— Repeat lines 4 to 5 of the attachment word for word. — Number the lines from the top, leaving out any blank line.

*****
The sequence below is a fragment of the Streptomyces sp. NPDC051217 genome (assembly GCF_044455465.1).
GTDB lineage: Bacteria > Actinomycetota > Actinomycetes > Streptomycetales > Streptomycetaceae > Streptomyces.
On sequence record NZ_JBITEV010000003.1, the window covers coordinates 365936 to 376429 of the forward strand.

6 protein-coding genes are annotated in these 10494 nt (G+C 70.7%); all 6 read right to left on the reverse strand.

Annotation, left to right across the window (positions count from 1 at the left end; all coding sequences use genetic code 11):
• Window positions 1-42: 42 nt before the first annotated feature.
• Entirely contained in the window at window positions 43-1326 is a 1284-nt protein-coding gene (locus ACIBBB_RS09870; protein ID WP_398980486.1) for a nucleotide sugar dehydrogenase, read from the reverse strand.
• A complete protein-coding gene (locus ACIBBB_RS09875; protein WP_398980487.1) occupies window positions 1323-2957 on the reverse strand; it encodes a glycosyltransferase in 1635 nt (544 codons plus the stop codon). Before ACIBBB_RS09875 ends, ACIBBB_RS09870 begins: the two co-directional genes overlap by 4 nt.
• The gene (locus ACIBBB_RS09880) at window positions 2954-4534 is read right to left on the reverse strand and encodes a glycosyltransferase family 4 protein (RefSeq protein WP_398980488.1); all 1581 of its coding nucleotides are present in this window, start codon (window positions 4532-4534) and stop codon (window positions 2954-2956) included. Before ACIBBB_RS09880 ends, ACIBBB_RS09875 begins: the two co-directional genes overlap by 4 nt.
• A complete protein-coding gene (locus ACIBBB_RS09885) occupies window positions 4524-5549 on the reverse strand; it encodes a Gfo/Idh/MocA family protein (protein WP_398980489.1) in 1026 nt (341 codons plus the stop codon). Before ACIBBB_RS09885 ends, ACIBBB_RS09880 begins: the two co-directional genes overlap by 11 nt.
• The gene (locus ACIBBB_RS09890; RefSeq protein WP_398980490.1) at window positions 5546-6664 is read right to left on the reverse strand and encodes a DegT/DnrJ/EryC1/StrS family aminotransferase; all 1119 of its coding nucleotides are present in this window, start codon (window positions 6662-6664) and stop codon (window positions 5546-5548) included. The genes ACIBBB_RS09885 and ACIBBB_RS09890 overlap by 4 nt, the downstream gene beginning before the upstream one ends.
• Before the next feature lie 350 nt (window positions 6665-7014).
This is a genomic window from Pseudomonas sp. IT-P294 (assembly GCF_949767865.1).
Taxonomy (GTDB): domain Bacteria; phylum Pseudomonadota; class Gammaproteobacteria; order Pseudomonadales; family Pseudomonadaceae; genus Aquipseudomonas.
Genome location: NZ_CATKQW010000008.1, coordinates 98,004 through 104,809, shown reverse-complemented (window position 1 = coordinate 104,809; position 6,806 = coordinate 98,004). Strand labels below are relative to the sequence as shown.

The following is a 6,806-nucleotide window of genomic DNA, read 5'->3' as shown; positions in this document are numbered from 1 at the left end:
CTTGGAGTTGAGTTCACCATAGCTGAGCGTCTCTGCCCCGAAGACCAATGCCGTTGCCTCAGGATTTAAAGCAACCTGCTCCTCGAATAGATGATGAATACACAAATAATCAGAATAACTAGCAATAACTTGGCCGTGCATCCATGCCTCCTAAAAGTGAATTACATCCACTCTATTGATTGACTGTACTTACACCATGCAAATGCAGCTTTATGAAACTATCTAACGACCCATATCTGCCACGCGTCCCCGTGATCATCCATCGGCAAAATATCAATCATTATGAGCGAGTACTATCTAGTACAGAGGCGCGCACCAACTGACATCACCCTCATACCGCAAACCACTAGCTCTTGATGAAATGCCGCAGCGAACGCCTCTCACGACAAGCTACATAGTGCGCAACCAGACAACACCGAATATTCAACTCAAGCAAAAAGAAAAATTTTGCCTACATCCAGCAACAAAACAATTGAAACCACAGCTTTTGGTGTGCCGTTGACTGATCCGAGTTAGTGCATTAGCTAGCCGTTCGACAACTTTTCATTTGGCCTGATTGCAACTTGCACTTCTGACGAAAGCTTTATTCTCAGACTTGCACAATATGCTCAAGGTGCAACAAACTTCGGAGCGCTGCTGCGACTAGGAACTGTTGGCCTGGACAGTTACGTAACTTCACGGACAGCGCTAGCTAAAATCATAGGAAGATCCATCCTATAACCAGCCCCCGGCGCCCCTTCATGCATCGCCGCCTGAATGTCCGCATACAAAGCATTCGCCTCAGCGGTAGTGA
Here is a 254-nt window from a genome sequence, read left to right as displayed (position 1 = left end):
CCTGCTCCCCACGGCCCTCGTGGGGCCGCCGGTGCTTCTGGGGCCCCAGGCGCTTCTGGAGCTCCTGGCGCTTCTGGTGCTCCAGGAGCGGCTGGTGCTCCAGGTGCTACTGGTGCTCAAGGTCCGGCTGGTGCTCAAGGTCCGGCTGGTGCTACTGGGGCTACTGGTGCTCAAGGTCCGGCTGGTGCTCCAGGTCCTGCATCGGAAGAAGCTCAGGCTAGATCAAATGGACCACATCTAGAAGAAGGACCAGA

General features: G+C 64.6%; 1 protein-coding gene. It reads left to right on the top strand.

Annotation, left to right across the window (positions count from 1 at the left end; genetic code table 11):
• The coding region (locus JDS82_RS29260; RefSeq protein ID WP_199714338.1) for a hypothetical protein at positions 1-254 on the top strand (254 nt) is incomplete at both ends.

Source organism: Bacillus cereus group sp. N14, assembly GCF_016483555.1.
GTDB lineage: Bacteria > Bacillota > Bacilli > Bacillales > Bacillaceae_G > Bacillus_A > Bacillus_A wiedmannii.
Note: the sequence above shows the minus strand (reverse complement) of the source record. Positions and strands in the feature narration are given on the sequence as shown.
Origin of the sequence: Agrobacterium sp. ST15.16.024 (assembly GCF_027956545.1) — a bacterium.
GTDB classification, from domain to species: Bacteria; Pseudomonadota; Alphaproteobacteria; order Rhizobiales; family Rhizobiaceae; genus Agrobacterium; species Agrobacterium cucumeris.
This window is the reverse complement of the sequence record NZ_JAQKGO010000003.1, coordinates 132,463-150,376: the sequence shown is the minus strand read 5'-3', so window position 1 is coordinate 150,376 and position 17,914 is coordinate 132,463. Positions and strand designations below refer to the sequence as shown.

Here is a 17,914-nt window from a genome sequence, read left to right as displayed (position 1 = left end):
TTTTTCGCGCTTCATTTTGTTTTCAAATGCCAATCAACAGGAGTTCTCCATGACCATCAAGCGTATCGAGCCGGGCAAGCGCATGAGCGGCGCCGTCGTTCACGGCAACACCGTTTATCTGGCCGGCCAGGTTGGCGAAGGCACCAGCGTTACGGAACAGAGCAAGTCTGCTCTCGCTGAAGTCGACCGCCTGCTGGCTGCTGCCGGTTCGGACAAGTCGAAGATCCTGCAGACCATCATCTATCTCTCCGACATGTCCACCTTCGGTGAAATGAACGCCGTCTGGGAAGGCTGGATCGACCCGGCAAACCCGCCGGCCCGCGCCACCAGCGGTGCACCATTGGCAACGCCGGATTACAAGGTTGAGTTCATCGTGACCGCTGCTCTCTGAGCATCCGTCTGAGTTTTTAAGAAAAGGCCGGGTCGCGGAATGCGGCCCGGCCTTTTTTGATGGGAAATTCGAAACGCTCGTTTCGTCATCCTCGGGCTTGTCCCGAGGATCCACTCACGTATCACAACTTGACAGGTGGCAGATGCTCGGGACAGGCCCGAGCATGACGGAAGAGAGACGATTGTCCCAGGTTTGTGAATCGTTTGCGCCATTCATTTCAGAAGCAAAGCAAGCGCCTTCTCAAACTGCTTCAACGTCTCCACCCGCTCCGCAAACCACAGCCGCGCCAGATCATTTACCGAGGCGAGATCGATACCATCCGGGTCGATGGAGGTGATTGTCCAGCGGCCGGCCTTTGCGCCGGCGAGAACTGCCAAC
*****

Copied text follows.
6 protein-coding genes are annotated in these 10494 nt (G+C 70.7%); all 6 read right to left on the reverse strand.

Annotation, left to right across the window (positions count from 1 at the left end; all coding sequences use genetic code 11):